(HealthDay News) – Compared to seniors with diabetes treated through Veterans Affairs (VA), Medicare beneficiaries with diabetes use two to three times more brand-name drugs, driving up costs substantially, according to research published online June 11 in the Annals of Internal Medicine.
Walid F. Gellad, MD, MPH, from the Veterans Affairs Pittsburgh Healthcare System, and colleagues retrospectively analyzed data from 1,061,095 Medicare Part D beneficiaries and 510,485 veterans aged ≥65 years with diabetes. The authors sought to identify the percentage of patients taking oral hypoglycemics, statins, and angiotensin-converting enzyme (ACE) inhibitors or angiotensin-receptor blockers (ARBs) who filled brand-name drug prescriptions and percentage of patients taking long-acting insulins who filled analogue prescriptions.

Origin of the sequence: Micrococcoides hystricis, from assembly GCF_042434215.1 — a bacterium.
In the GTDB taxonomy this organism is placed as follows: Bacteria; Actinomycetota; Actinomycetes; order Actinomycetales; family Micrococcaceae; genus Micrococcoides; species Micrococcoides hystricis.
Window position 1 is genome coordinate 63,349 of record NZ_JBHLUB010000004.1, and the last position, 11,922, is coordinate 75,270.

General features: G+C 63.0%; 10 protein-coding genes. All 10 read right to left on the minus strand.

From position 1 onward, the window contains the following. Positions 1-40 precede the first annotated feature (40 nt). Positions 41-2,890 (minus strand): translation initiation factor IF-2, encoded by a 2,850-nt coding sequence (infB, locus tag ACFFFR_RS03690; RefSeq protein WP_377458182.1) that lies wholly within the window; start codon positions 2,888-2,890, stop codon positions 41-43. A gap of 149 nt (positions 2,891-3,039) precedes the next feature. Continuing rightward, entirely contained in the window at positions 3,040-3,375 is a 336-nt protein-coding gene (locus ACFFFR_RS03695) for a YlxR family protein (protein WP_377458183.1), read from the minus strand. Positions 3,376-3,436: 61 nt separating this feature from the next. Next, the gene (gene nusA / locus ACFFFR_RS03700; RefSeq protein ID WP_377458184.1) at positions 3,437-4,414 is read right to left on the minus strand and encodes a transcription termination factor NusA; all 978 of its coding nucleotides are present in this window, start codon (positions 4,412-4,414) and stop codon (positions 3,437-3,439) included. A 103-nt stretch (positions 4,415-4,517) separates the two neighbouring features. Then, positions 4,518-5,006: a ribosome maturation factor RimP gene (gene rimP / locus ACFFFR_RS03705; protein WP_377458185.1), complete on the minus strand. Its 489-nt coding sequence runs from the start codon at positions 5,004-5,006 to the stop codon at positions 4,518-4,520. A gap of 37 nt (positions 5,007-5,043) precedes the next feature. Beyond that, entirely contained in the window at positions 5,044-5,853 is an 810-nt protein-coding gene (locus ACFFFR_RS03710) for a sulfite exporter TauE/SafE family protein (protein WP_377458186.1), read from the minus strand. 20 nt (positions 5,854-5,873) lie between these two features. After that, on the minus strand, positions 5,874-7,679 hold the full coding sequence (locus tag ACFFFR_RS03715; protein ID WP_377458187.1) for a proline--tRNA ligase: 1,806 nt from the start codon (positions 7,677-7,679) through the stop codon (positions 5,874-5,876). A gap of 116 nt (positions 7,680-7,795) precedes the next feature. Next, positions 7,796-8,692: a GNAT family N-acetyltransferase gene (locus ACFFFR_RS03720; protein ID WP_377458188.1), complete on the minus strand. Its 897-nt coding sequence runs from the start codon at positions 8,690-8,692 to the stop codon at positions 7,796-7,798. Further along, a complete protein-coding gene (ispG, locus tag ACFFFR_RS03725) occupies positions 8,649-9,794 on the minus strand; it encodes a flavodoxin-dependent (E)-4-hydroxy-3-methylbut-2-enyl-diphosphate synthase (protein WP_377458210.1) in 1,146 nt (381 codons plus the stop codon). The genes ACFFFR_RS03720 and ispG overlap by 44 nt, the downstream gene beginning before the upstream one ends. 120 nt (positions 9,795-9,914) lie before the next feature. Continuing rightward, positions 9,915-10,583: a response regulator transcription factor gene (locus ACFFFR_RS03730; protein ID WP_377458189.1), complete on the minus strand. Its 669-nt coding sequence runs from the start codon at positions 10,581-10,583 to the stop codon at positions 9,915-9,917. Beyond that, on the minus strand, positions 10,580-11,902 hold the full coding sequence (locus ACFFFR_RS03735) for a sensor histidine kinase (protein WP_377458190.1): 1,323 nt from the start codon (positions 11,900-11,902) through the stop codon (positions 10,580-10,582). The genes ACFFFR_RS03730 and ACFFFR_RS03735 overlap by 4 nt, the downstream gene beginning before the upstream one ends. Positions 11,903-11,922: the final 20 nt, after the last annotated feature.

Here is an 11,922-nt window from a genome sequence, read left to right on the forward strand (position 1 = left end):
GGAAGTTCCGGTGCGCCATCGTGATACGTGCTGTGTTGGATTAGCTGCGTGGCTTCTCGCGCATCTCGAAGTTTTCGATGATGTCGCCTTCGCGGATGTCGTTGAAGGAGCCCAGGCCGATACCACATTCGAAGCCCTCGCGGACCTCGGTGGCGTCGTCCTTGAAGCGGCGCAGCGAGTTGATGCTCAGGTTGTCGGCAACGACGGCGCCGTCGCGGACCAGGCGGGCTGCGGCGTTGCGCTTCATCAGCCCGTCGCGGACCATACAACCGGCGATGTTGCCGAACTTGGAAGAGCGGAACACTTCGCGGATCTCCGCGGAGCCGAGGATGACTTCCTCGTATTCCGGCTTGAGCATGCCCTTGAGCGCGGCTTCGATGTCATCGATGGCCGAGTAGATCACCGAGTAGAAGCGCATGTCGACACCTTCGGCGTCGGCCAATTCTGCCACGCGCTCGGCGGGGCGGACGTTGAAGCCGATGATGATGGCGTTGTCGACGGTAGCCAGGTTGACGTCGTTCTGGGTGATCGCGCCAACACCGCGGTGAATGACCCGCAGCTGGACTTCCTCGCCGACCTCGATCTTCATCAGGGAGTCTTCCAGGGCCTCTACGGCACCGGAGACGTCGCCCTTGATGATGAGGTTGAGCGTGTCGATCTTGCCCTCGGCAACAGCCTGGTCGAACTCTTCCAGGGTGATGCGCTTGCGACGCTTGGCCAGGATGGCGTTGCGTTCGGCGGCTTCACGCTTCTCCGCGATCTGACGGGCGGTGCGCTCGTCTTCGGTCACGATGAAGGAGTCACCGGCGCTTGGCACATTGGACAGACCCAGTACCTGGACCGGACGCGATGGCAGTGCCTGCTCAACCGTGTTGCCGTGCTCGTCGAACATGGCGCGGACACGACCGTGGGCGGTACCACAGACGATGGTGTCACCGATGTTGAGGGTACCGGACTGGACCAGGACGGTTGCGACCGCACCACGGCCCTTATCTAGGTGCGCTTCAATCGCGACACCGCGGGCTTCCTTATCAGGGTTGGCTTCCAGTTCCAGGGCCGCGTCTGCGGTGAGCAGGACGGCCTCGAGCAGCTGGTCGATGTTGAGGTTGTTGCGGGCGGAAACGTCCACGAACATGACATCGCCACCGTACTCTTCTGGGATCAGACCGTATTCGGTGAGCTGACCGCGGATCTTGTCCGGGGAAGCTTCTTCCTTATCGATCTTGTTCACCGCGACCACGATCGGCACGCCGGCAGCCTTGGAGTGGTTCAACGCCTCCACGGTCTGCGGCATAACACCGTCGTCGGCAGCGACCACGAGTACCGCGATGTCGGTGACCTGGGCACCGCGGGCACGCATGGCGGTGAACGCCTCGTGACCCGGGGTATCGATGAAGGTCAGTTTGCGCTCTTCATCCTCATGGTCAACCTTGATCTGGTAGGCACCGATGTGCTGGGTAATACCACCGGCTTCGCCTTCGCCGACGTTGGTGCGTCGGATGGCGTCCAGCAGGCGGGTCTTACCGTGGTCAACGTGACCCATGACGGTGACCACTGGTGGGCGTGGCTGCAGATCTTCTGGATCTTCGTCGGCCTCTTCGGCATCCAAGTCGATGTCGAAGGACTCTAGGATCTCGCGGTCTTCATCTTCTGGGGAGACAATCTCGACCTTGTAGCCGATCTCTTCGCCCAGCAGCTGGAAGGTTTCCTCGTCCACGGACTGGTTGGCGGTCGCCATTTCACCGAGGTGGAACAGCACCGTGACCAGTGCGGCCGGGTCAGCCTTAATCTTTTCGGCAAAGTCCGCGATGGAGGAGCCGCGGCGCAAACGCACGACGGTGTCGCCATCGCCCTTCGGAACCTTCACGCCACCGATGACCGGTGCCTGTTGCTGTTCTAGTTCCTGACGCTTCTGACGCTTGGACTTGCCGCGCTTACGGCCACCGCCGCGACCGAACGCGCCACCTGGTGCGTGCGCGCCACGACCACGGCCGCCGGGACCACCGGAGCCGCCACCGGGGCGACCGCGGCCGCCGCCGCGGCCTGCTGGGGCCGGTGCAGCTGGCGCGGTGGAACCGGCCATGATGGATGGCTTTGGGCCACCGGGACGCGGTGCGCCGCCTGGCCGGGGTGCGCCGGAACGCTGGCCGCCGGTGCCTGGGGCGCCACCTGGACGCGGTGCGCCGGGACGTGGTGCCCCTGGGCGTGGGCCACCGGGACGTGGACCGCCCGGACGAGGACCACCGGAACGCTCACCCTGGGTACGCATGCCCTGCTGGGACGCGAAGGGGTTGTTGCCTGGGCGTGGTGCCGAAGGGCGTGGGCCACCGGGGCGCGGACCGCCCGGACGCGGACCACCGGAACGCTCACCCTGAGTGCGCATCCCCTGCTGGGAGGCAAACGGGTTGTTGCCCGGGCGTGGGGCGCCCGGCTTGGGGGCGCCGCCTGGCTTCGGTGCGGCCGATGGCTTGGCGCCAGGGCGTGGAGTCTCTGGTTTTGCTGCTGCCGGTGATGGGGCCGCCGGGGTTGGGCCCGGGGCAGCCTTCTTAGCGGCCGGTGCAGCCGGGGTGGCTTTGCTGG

The researchers found that brand-name drug use in Medicare was two to three times that in the VA (oral hypoglycemics, 35.3% vs. 12.7%; statins, 50.7% vs. 18.2%; ACE inhibitors or ARBs, 42.5% vs. 20.8%; and insulin analogues, 75.1% vs. 27%). From the fifth to the 95th percentiles, adjusted hospital referral region (HRR)-level brand-name statin use ranged from 41–58.3% in Medicare and 6.2–38.2% in the VA. For each drug group there was lower brand-name drug use for the 95th-percentile HRR in the VA compared to the 5th-percentile HRR in Medicare. Medicare spending would have been $1.4 billion less in this population if brand-name drug use had matched that of the VA.
“Medicare beneficiaries with diabetes use two to three times more brand-name drugs than a comparable group within the VA, at substantial excess cost,” the authors write.
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